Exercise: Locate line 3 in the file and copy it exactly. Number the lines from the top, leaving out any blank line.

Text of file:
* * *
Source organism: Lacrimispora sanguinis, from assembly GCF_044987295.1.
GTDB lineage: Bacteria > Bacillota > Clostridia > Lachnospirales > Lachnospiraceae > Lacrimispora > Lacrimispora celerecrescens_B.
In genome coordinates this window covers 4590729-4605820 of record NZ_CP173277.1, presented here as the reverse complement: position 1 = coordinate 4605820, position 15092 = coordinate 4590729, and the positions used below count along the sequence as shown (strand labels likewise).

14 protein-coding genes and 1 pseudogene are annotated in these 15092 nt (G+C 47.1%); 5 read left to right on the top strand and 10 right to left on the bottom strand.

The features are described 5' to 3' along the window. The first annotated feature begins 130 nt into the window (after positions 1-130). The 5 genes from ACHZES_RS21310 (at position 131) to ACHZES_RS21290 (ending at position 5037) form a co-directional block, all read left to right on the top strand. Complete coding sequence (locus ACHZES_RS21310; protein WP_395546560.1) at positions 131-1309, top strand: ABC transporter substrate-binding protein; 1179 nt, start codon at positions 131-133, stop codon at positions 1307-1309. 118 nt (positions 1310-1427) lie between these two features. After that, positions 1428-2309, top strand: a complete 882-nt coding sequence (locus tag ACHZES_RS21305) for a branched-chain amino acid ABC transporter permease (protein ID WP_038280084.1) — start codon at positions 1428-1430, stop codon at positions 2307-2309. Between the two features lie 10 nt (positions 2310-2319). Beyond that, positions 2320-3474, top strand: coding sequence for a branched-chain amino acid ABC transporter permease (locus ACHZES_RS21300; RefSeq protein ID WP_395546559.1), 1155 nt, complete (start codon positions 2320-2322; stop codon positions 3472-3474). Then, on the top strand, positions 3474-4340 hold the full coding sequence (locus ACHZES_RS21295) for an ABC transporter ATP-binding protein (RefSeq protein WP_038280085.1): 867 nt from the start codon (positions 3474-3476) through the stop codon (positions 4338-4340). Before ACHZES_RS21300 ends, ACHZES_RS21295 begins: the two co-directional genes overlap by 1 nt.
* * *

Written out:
In genome coordinates this window covers 4590729-4605820 of record NZ_CP173277.1, presented here as the reverse complement: position 1 = coordinate 4605820, position 15092 = coordinate 4590729, and the positions used below count along the sequence as shown (strand labels likewise).